Ehud Benor specializes in Jewish religious thought. He was trained in philosophy, Jewish philosophy, and mysticism at the Hebrew University of Jerusalem (B.A. 1978; M.A. 1982), and in the study of religion at Harvard (A.M. 1986; Ph.D. 1991). He joined the Dartmouth faculty in 1991. His research focuses on the variety of spiritual meanings Jews have given to their tradition of ritual law. Other areas of interest involve the works of Moses Maimonides, Benedict de Spinoza, Martin Buber, and Emmanuel Levinas. Professor Benor currently is working on a book on "Ethical Monotheism" that examines the whole span of the Jewish tradition to determine to what extent Jewish thinkers were willing to think of God as a moral person. Other work in progress focuses on the nature of the Mishna, arguing that it is not a book of religious law, but of condensed instruction for reconstruction of the social, spiritual, and intellectual background for debate of such laws in late antiquity. However, much of his energy has been diverted in the last few years to working out a general theory on the relationship of religion and magic.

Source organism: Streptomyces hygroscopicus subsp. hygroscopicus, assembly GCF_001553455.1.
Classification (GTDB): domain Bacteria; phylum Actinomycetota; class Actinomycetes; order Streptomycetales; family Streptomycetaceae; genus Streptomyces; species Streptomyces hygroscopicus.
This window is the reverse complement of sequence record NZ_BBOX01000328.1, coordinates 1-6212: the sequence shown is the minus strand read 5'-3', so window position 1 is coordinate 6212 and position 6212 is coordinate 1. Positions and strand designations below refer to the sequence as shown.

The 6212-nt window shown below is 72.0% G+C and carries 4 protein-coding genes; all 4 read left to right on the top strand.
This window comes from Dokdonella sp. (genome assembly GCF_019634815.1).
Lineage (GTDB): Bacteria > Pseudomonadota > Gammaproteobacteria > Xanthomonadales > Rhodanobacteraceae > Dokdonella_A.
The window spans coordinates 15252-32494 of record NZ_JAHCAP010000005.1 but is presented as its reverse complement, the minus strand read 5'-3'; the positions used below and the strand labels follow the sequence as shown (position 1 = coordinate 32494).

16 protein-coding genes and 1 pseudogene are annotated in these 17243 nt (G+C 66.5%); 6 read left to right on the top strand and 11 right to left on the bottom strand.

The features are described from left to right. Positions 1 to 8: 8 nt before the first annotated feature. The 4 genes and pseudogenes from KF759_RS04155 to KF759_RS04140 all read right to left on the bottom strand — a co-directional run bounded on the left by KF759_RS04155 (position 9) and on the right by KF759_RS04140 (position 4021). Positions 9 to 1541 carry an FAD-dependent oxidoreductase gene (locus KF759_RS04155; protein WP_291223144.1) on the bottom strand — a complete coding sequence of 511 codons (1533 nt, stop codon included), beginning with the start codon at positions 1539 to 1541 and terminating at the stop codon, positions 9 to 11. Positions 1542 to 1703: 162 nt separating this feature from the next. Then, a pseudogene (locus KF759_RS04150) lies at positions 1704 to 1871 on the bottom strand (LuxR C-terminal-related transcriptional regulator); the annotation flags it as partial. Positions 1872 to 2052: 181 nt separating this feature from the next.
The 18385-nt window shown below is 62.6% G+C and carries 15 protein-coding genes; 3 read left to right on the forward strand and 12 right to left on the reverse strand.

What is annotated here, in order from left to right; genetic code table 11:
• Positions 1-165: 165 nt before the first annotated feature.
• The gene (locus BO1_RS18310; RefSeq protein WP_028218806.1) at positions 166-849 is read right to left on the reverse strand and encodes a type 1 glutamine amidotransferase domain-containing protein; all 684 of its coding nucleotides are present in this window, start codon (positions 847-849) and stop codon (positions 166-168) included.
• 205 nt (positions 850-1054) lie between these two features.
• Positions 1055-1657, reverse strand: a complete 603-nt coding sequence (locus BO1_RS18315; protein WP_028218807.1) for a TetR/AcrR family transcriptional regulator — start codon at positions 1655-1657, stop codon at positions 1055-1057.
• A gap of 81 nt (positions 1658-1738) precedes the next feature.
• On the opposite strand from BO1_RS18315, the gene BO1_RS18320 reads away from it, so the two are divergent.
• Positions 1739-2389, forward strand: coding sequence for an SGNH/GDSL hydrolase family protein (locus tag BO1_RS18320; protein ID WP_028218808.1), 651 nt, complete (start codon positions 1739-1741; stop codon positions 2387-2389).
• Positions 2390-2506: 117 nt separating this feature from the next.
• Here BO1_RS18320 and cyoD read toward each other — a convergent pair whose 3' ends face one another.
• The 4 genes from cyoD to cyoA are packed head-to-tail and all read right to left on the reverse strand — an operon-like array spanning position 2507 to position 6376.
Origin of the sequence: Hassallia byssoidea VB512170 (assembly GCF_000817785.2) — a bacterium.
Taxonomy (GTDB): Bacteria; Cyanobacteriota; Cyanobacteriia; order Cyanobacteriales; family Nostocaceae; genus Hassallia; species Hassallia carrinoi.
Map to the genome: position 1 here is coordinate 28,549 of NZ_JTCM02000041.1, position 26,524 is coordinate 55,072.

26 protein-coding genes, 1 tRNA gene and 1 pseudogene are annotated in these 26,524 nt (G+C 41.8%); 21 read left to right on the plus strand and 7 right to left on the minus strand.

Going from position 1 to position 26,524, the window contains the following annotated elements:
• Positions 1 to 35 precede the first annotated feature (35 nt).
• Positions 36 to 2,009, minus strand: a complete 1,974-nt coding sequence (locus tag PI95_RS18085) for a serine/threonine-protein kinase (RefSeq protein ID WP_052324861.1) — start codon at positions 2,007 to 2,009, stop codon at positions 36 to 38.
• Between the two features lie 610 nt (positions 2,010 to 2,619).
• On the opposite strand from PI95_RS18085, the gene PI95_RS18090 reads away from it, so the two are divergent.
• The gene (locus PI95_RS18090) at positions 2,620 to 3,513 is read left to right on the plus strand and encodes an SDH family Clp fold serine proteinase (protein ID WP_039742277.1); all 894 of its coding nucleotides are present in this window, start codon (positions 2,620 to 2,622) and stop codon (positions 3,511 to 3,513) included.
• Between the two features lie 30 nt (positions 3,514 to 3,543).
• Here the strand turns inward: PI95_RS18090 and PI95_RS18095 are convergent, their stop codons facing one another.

Last Updated: 10/9/13